The best way to increase the size of your Social Security check is to earn more while you’re working and then defer claiming until age 70. If you’ve already retired and your Social Security check is set, that opportunity has passed.
But just because you can’t raise your payout anymore doesn’t mean you can’t get added value from what you receive. Here are some steps you can take to stretch your Social Security money further, which is the next best thing to increasing the size of your check.
Retirement is often the perfect time to downsize. During your working years, you may have had a house full of children who have moved away, or perhaps you even held elaborate parties that required a large, expensive home. After you retire, any children you have are likely in their own homes, or at least away at school, and you may be able to scale down the large-scale festivities you used to host. Switching from a four-bedroom country estate to a 1- or 2-bedroom apartment may not be glamorous, but it will certainly save you a lot in terms of rent and/or upkeep. If your home was already paid off, as it is for many retirees, you could significantly boost your nest egg if you sell it and live off the proceeds.
If You’re Still Earning, Move To a Tax-Free State
For many Americans, Social Security payments are tax-free. But if you earn money from an outside gig or some other source, up to 85% of your Social Security check could be taxable. If you find yourself in this position, moving to a tax-free state could help your Social Security check stretch further. Although you may still be liable for federal tax, moving from a high-tax state like California to a tax-free state like Florida or Texas could keep more dollars in your pocket.
Relocate to a More Affordable Area
Even if you’re not looking to beat the taxman, moving to a different state could also significantly lower your cost of living. Average costs in New York, for example, run more than 48% above the national average, while states like Iowa, Kansas, Georgia and Missouri sport costs more than 10% below the national average. Simply moving to another state could end up stretching your Social Security dollars another 50% or more.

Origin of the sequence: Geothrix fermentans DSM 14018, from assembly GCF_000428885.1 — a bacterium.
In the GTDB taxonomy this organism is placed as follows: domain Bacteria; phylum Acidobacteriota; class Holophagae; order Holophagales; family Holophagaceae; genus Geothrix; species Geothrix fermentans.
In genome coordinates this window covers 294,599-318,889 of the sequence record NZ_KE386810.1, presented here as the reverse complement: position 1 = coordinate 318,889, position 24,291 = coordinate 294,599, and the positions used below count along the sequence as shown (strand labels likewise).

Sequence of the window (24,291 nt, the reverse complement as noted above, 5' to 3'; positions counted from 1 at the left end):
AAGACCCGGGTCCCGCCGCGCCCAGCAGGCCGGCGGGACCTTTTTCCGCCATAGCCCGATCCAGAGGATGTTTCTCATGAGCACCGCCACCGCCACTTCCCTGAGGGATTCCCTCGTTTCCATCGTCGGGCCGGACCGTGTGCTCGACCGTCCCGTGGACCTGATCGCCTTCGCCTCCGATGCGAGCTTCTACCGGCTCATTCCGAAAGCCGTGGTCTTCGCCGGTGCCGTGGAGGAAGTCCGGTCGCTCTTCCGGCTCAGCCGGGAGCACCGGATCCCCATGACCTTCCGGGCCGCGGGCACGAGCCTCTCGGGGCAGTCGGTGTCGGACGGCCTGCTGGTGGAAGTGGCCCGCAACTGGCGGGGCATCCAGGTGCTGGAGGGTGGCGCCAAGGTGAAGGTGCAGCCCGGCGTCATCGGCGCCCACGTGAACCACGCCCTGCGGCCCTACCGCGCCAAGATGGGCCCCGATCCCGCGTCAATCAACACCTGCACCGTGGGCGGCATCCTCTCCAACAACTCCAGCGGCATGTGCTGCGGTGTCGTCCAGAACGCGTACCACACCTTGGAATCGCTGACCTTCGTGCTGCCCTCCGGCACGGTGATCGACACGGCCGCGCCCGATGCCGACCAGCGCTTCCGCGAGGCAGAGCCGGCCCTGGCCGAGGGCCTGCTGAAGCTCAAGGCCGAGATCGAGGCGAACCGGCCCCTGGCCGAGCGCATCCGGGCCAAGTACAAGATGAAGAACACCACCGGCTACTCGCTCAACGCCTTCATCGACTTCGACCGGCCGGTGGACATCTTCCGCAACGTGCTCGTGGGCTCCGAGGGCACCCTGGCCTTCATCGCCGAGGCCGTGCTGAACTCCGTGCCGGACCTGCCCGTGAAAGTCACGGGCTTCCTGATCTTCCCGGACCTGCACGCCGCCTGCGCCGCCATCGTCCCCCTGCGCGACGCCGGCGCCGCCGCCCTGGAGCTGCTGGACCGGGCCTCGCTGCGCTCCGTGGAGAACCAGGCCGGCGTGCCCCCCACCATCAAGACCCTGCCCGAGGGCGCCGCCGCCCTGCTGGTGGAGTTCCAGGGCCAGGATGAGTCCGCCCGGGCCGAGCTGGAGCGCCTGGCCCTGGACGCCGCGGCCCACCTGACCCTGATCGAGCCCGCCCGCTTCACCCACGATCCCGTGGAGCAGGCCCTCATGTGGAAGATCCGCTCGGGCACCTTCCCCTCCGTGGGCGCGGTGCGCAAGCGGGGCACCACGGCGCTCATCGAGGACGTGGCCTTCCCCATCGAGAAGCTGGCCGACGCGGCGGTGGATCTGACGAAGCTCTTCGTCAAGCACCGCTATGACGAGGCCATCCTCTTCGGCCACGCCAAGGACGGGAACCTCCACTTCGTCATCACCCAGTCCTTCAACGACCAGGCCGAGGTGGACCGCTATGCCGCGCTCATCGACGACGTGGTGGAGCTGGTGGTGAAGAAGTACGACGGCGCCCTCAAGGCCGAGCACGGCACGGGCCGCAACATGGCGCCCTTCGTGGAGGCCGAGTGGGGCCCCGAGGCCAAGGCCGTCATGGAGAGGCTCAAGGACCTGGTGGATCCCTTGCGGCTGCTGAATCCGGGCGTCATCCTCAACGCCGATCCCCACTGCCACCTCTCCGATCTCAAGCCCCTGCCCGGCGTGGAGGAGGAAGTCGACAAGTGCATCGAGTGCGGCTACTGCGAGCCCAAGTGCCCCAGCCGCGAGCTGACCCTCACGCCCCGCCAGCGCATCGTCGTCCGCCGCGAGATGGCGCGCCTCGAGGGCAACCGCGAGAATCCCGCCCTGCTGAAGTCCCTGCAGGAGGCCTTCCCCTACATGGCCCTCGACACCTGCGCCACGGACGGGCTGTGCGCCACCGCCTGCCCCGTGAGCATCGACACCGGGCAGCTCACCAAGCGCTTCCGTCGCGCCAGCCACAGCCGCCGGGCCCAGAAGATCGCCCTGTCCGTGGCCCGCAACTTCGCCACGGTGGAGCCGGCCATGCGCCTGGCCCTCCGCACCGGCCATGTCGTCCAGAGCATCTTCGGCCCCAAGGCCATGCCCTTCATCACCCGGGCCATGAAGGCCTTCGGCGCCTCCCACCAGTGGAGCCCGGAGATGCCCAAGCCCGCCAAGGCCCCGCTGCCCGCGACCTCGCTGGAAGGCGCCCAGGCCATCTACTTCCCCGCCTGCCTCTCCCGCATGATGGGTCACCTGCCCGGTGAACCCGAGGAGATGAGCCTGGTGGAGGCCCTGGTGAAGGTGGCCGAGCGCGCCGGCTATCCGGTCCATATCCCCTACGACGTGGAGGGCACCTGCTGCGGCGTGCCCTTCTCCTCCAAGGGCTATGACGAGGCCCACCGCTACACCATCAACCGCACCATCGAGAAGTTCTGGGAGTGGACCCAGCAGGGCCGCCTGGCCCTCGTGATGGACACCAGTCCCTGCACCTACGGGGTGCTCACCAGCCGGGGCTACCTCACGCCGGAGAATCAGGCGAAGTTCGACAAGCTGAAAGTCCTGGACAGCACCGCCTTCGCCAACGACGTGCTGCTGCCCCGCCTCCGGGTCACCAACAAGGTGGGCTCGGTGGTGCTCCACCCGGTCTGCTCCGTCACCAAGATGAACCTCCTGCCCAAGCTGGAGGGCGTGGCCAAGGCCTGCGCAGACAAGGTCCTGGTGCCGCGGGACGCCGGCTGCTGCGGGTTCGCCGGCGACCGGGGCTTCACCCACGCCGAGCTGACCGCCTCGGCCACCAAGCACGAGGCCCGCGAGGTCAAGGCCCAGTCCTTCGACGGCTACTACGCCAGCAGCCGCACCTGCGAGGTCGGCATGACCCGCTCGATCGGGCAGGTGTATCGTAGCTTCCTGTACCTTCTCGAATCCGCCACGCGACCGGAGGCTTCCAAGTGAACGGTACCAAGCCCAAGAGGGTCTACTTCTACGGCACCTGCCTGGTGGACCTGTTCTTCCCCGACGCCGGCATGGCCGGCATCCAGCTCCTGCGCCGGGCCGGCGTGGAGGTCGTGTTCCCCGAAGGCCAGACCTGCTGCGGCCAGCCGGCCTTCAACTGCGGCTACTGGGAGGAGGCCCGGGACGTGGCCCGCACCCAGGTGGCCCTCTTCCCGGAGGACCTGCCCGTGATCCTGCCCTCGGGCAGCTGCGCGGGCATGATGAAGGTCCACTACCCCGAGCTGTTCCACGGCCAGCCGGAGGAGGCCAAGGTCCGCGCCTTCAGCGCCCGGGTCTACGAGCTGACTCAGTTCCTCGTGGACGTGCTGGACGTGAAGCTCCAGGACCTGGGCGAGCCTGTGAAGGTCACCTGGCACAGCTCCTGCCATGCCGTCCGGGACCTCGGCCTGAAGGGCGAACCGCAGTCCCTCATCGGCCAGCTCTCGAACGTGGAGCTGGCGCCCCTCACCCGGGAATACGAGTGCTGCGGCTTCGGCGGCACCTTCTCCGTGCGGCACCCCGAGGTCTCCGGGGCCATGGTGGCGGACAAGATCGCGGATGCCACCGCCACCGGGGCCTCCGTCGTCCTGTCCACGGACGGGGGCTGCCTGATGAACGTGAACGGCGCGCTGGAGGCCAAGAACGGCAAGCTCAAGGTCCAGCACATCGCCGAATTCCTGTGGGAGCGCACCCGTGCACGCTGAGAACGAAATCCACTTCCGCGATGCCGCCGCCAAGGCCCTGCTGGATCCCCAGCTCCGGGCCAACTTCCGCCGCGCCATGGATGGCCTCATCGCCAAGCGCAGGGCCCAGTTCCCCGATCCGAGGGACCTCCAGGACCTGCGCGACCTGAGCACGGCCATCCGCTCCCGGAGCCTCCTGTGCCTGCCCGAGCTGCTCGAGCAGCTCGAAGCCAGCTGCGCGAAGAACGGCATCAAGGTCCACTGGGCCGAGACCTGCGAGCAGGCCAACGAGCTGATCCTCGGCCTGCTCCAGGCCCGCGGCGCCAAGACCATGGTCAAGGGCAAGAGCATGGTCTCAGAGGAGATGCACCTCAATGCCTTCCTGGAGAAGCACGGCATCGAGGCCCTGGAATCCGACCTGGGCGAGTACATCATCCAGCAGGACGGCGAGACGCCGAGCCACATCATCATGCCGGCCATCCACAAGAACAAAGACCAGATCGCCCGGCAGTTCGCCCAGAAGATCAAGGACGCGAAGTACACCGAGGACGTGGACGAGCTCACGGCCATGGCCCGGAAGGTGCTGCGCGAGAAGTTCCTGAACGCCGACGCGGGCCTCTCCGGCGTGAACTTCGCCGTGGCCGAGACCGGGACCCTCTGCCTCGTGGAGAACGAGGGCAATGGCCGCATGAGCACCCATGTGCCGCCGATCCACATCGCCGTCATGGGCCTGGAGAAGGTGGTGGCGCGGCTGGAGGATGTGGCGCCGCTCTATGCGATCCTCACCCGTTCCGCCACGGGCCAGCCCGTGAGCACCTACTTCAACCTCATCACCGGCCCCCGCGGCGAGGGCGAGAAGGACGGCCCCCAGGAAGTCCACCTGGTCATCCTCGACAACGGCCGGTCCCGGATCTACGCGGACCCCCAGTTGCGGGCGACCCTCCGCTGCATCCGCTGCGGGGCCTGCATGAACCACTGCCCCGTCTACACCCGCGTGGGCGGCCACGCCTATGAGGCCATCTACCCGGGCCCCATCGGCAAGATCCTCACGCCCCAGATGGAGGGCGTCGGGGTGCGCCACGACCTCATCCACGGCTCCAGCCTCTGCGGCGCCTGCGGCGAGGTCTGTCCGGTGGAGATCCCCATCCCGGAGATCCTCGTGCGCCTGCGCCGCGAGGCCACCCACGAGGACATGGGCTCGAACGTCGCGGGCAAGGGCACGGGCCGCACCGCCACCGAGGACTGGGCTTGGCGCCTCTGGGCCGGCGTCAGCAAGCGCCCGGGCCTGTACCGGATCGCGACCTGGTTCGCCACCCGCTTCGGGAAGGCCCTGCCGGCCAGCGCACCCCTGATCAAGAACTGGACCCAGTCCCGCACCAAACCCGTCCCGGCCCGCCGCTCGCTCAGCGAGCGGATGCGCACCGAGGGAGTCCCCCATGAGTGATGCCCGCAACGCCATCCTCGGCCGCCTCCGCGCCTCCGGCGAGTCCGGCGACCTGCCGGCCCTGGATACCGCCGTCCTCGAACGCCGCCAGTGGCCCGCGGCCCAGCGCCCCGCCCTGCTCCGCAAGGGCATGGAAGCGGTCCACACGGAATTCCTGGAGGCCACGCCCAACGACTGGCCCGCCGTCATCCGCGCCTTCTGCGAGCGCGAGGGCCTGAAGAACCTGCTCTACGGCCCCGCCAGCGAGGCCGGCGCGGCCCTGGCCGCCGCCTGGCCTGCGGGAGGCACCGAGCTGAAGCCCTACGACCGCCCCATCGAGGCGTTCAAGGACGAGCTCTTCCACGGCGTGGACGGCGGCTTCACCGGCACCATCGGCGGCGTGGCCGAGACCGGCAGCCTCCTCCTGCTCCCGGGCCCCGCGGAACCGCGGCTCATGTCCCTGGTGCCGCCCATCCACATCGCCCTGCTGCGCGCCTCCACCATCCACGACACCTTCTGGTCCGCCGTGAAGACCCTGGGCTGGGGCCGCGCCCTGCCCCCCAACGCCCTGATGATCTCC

Learn How To Cook
If you’ve spent most of your working life eating out, dialing down this expense could make a huge difference to your Social Security check. Not only is eating at home much less expensive than eating out, but it’s also generally much healthier, which may enable you to live a longer life. Learning a new skill like cooking also offers numerous ancillary benefits, such as keeping your mind sharp and opening up social opportunities. You may also find it to be a joyful, engaging activity.
Check for Additional Benefits
If you simply filed for Social Security benefits based on your own work record, you may be short-changing yourself. If you still have a living spouse, you may be entitled to a spousal benefit equal to as much as 50% of his or her payout. If your spouse has died, you may be entitled to survivor’s benefits that may be even higher. Even if you are divorced, if you were married for at least 10 years you may still receive the same benefits. Check with the Social Security Administration to ensure that you are earning as much as you can in terms of your legally available Social Security benefits.
Consider Moving Overseas
If relocating in the United States isn’t your cup of tea, consider moving overseas. Yes, it will cost more to relocate, but the change could be a dramatic improvement, both in your lifestyle and in terms of how far you can stretch your Social Security check. Numerous American expats receive their Social Security checks in exotic locations like Portugal, Thailand or the Philippines, where the cost of living can be less than half that in the United States. Places like these also afford an exciting lifestyle of beaches, good food, beautiful views and historic landmarks.
Trim Your Budget
No one likes to trim their household budget, especially in retirement, but if you really need your dollars to stretch further, it’s a time-tested method. Even in retirement, you likely have monthly expenses that aren’t 100% necessary, and dropping them from your budget can help stretch your Social Security dollars. For example, now that you’re retired, you may no longer need monthly subscriptions to work publications. You could also consider dropping cable in favor of cheaper streaming services, some of which offer free TV channels that rival the lineups of cable companies anyway. Check every line item of your budget and see if you can drop what isn’t actually necessary if you want to free up some extra cash from your Social Security checks.
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